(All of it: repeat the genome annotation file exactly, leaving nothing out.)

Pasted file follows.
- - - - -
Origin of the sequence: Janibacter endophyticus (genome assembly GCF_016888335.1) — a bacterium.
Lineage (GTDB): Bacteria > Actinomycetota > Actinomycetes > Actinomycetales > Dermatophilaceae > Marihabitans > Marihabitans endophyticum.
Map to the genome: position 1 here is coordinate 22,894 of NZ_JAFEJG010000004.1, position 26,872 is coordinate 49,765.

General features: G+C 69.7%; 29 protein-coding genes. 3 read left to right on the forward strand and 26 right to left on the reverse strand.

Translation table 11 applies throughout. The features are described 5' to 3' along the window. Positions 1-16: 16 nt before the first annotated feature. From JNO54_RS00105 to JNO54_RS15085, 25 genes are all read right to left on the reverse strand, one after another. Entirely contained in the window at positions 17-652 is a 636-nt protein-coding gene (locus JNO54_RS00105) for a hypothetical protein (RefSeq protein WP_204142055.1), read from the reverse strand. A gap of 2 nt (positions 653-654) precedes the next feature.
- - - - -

Origin of the sequence: Janibacter endophyticus (genome assembly GCF_016888335.1) — a bacterium.
Lineage (GTDB): Bacteria > Actinomycetota > Actinomycetes > Actinomycetales > Dermatophilaceae > Marihabitans > Marihabitans endophyticum.
Map to the genome: position 1 here is coordinate 22,894 of NZ_JAFEJG010000004.1, position 26,872 is coordinate 49,765.

General features: G+C 69.7%; 29 protein-coding genes. 3 read left to right on the forward strand and 26 right to left on the reverse strand.

Translation table 11 applies throughout. The features are described 5' to 3' along the window. Positions 1-16: 16 nt before the first annotated feature. From JNO54_RS00105 to JNO54_RS15085, 25 genes are all read right to left on the reverse strand, one after another. Entirely contained in the window at positions 17-652 is a 636-nt protein-coding gene (locus JNO54_RS00105) for a hypothetical protein (RefSeq protein WP_204142055.1), read from the reverse strand. A gap of 2 nt (positions 653-654) precedes the next feature.